The minister also said he was always proud to be called a ‘minister’ in the sense in that it was not different from an ordained pastor there to serve his people with a lot of transparency.

“Quite frankly, I’m nothing more than a humble servant. And if there’s something this President has achieved, it is the fact that ministers have become commonplace people, no longer the ego-strapped people to be celebrated.

Kachikwu recalled the challenges the administration was confronted with when it came on board, including the crash of oil price, the lowest crude production in decades, and recession.

He, however, commended management and staff members of the ministry who worked assiduously with him.

According to him, they set ambitious goals, and expressed pride that most of the targets are being met.

“So, today, the recognition that I get, I receive in honour of the President of the Federal Republic of Nigeria, President Muhammadu Buhari.

“Also, in honour of my colleagues who have worked very deeply with me and I think some of the things that we’ve achieved over the last three years, we didn’t think were possible.

“Into the next five years, I see a Nigeria where there will be power available for all nationals, where our refineries will work so we do not have to import petroleum products, where young people can set up businesses and do not need to know anybody in the system to be able to make that business grow.

“A Nigeria where irrespective of where you come from – North, South, East and West – we will become brothers,” he said.

Among the dignitaries who attended the event were the Permanent Secretary of the ministry, Mrs Folashade Yemi-Esan, Directors, heads of agencies of the ministry, Nigerian officials in the U.S., and members of the Nigerian community, among others.

CEO/Founder Investors King Ltd, a foreign exchange research analyst, contributing author on New York-based Talk Markets and, with over a decade experience in the global financial markets.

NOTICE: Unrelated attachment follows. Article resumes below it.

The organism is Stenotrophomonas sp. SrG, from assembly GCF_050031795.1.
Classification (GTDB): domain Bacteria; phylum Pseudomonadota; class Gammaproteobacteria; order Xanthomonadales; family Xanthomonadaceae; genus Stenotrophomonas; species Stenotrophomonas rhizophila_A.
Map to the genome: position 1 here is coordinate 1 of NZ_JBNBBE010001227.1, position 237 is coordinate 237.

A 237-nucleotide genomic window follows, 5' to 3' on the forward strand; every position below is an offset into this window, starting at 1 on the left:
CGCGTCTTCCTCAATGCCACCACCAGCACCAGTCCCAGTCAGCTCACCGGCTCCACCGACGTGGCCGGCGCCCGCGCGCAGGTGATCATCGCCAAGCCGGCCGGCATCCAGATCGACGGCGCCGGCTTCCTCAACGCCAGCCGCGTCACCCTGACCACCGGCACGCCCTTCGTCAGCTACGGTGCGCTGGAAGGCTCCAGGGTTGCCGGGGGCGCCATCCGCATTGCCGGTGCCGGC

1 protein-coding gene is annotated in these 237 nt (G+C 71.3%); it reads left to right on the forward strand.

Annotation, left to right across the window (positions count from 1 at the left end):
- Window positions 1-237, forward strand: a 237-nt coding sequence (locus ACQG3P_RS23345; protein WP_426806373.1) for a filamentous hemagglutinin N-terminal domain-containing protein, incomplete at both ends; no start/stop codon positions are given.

Coronavirus – Angola: Confronting the COVID-19 Pandemic and the Oil Price Shock



COVID-19 Vaccine

The COVID-19 pandemic and the shock from the falling price of oil have put severe pressure on Angola since the country’s second review under the Extended Fund Facility (EFF) in December 2019.

Only months after the conclusion of the second review in December 2019, the COVID-19 pandemic reached Angola, ushering in economic and health crises. The decline in oil prices further strained the economy, which is heavily reliant on oil exports. The economic downturn and social distancing to contain the spread of the virus have been damaging, especially given the large informal sector.

A swift response to the crisis

The Angolan authorities adopted timely measures to tackle the challenges arising from the COVID-19 shock. Measures to protect public health included quarantine, social distancing, closing of borders with limited exceptions, closures of schools, restaurants, and public events, and limited transportation. The government recently approved a prudent supplementary budget for 2020 using a conservative oil reference price. It has also introduced a comprehensive set of fiscal and monetary measures to support economic activities.

Fiscal measures

On relief to help vulnerable people:

• Tax exemptions of value-added tax (VAT) and customs duties on goods imported under humanitarian aid and donations.

• VAT tax credit for imported capital goods and raw materials for producing essential consumption goods.

• Interest-free, deferred payment option for social security contributions.

• Regulation of prices for a list of medical goods.

On government spending:

• Freeze of 30 percent of purchases on nonessential goods and services.

• Reduction in the number of ministries from 28 to 21.

• Suspension of selected, nonessential capital expenditures.